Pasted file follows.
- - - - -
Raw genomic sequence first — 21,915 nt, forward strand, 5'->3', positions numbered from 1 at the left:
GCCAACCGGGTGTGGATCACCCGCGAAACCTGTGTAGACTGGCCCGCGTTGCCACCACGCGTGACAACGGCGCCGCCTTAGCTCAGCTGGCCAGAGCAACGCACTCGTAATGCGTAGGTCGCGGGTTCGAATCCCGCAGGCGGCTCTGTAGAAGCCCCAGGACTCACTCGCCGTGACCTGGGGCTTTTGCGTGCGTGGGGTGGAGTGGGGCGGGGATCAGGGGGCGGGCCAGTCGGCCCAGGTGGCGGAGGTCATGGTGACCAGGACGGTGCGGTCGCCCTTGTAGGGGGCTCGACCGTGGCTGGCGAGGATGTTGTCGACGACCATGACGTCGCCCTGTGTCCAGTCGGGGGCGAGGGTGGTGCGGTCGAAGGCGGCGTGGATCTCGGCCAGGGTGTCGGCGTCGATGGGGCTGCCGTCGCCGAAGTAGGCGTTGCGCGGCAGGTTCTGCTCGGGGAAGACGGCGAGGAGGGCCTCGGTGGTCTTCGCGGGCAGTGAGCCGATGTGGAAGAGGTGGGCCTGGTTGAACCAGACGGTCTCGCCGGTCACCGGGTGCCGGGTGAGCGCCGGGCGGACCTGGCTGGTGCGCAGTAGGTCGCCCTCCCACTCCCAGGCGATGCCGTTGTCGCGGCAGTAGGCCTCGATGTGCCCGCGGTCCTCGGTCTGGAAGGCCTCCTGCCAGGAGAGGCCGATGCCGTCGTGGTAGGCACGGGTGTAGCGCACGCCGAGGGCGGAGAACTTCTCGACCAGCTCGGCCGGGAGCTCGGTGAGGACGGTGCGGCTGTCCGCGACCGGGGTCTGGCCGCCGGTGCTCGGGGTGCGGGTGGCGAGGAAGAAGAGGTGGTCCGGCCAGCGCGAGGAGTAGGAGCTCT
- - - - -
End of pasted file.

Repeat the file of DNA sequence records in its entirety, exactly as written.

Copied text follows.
Raw genomic sequence first — 21,915 nt, forward strand, 5'->3', positions numbered from 1 at the left:
GCCAACCGGGTGTGGATCACCCGCGAAACCTGTGTAGACTGGCCCGCGTTGCCACCACGCGTGACAACGGCGCCGCCTTAGCTCAGCTGGCCAGAGCAACGCACTCGTAATGCGTAGGTCGCGGGTTCGAATCCCGCAGGCGGCTCTGTAGAAGCCCCAGGACTCACTCGCCGTGACCTGGGGCTTTTGCGTGCGTGGGGTGGAGTGGGGCGGGGATCAGGGGGCGGGCCAGTCGGCCCAGGTGGCGGAGGTCATGGTGACCAGGACGGTGCGGTCGCCCTTGTAGGGGGCTCGACCGTGGCTGGCGAGGATGTTGTCGACGACCATGACGTCGCCCTGTGTCCAGTCGGGGGCGAGGGTGGTGCGGTCGAAGGCGGCGTGGATCTCGGCCAGGGTGTCGGCGTCGATGGGGCTGCCGTCGCCGAAGTAGGCGTTGCGCGGCAGGTTCTGCTCGGGGAAGACGGCGAGGAGGGCCTCGGTGGTCTTCGCGGGCAGTGAGCCGATGTGGAAGAGGTGGGCCTGGTTGAACCAGACGGTCTCGCCGGTCACCGGGTGCCGGGTGAGCGCCGGGCGGACCTGGCTGGTGCGCAGTAGGTCGCCCTCCCACTCCCAGGCGATGCCGTTGTCGCGGCAGTAGGCCTCGATGTGCCCGCGGTCCTCGGTCTGGAAGGCCTCCTGCCAGGAGAGGCCGATGCCGTCGTGGTAGGCACGGGTGTAGCGCACGCCGAGGGCGGAGAACTTCTCGACCAGCTCGGCCGGGAGCTCGGTGAGGACGGTGCGGCTGTCCGCGACCGGGGTCTGGCCGCCGGTGCTCGGGGTGCGGGTGGCGAGGAAGAAGAGGTGGTCCGGCCAGCGCGAGGAGTAGGAGCTCT